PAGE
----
Idea #577
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Stakeholder-Focused Accounting: Value Creation and Risks

Idea posted: December 2015
  • Strategy
  • Finance

Current accounting methods inadequately represent and reward stakeholder value creation. Value-creation stakeholder accounting (VCSA) — which combines the disciplines of accounting, value creation and stakeholder theory — is the theoretical foundation for new stakeholding-focused accounting. The best mechanism for implementing the theory is through value-creation stakeholder partnerships (VCSPs), derived from partnership accounting (as opposed to traditional entity convention accounting). 

Idea #571
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fMRI brain scan, 2010 (Source: Wikipedia Commons)

Why the Best Strategic Thinkers Are Both Rational and Emotional

Idea posted: December 2015
  • Strategy
  • Learning & Behaviour

The brain, through the magic of fMRIs (neuroimaging procedures), tells the true story of how the best strategic thinkers think: they deactivate their rational, linear prefrontal cortex, and activate the older, intuitive-sensing parts of the brain that triggers emotions and social awareness — the same parts of the brain on which creative artists draw their inspiration. Move over, Porter. Make room for Picasso. 

Idea #574
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‘Circle reflect wikipedia 2’ by Dachris, 2006 (Source: Wikimedia Commons)

The Rise of Integrated Corporate Reporting

Idea posted: October 2015
  • Strategy
  • CSR & Governance
  • Finance

Creating an integrated report enables companies to communicate an holistic picture of their prospects, one that is broader than offered by traditional financial reports. Integrated reports cover strategy, governance, performance and forecasts. A new framework for ‘Integrated Reporting’ (IR) has been created to help organizations bring these elements together. Integrated reports benefit both external stakeholders and leaders within the organization.

Idea #555
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What Influences Our Choices? What Others Prefer or What They Actually Consume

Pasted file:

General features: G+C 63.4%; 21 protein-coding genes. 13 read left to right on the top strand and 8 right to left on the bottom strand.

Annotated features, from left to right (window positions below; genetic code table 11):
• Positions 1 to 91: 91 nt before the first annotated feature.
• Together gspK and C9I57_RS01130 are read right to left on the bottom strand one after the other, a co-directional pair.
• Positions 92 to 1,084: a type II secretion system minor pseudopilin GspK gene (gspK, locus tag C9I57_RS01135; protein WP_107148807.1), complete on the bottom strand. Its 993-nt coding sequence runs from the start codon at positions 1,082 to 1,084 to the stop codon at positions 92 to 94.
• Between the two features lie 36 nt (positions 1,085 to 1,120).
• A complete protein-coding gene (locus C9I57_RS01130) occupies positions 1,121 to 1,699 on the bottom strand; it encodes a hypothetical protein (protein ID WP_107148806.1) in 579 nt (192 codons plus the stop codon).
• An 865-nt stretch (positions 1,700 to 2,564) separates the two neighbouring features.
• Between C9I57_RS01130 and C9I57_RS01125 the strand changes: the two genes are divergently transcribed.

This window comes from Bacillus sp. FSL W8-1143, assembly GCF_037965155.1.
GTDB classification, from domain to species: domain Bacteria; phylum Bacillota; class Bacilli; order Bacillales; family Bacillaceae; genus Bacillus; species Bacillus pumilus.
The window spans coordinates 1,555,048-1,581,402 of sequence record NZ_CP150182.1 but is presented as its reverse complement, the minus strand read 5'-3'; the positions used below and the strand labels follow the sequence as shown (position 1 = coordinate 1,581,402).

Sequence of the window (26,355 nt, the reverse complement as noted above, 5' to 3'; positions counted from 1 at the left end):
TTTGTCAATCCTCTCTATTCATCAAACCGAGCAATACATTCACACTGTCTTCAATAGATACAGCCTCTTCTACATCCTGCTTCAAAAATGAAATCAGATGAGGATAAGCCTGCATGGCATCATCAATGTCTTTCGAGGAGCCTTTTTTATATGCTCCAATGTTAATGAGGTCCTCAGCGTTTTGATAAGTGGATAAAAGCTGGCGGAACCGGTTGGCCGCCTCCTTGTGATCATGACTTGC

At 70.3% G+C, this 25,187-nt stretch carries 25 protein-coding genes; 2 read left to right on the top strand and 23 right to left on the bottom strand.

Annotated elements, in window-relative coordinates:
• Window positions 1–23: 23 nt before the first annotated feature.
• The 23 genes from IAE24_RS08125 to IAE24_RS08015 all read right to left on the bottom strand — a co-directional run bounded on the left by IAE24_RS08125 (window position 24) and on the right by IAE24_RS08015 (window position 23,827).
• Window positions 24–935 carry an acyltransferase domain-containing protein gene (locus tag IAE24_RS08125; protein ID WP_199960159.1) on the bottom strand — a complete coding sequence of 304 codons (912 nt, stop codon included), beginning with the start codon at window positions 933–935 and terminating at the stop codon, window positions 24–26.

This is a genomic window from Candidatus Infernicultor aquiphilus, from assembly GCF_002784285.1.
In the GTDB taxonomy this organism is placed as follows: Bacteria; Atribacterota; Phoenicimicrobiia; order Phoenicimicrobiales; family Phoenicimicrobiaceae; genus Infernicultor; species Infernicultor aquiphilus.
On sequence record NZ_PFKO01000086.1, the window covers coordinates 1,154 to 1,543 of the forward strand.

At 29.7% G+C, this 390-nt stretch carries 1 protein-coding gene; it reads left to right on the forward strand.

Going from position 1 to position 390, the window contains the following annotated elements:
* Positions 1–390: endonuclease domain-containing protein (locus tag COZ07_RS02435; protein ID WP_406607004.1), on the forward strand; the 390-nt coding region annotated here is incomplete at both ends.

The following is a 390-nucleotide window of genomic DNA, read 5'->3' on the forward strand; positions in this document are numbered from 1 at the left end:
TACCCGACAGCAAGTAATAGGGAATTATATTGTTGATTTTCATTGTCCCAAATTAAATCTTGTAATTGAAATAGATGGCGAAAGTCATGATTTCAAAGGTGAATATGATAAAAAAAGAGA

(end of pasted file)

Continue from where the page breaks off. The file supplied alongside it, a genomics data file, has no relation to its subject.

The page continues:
Idea posted: October 2015
  • Strategy
  • Marketing

A series of psychological experiments reveal that people will imitate others’ preferences, but not their actions — a revelation that can have marketing implications. For example, Facebook ‘likes’ are more influential than lists of best-selling products.

Idea #556
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Jean Charles de Menezes, memorial plaque at Stockwell Station, London (Source: Wikimedia Commons)

Bad Framing Leads to Bad Decisions and Bad (Even Fatal) Actions

Idea posted: October 2015
  • Strategy
  • Leadership & Change
  • Learning & Behaviour

Decision makers must frame or ‘make sense’ of events and situations, and then make their decisions accordingly. A groundbreaking analysis of an innocent civilian’s tragic shooting by anti-terrorist police reveals how groups of individuals commit, through the interaction of communication, emotions and material cues, to a single, common frame — in this case an erroneous frame. It is a cautionary tale for leaders and other decision makers, exposing how errors or assumptions can cascade into a complete misunderstanding of situations.

Idea #563
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Beware of Over-Optimistic Investors Skewing High-Risk Stock Prices

Idea posted: September 2015
  • Strategy
  • Finance

Investor sentiment has a, sometimes erroneous, effect on stock market valuations. There is evidence that higher risk stocks become overpriced in periods of optimistic sentiment and undervalued when sentiment is pessimistic. Optimism attracts equity investment by unsophisticated, overconfident, retail investors in risky opportunities while such traders are less active in pessimistic periods. Thus sentiment can wrongly influence company share prices, and both investors and CFOs planning financial strategy should be wary.  

Idea #549
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The McDonalds sign in Times Square (Source: Wikimedia Commons)

Mapping Brand Strategy: Balancing Centrality Vs Distinctiveness

Idea posted: August 2015
  • Strategy
  • Marketing

A new tool, based on scoring brands on their centrality (i.e. the brand of record) and distinctiveness (i.e. the brand that stands out from the crowd) can help marketers and strategists determine the best paths for growth and profitability. 

Idea #540
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Henry the Navigator leading Vasco da Gama, Magellan and others. Monument of the Discoveries, Lisbon, Portugal (Source: Wkimedia Commons)

What Does It Take to Develop Globally Competent Leaders?

Idea posted: August 2015
  • Strategy
  • CSR & Governance
  • Leadership & Change
  • Learning & Behaviour

Most companies recognize the importance of training top leaders in global competence skills, according to a new survey of more than 300 HR professionals. Many companies, however, are unsatisfied with their leaders’ and potential leaders’ skills in this area. A variety of methods can help build multicultural sensitivity and other global capabilities. 

Idea #541
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CFO Survey: Most Hit by Hackers Otherwise Optimistic

Idea posted: July 2015
  • Strategy
  • Finance
  • Innovation & Entrepreneurship
  • Operations

New research from Duke University’s Fuqua School of Business global survey of CFOs reveals that 80% of companies have been hacked. Small and medium-sized businesses have been the hardest hit. Other results from the CFO survey include expectations of wage hikes and the impact of the strong U.S. dollar on U.S. exports.

Idea #534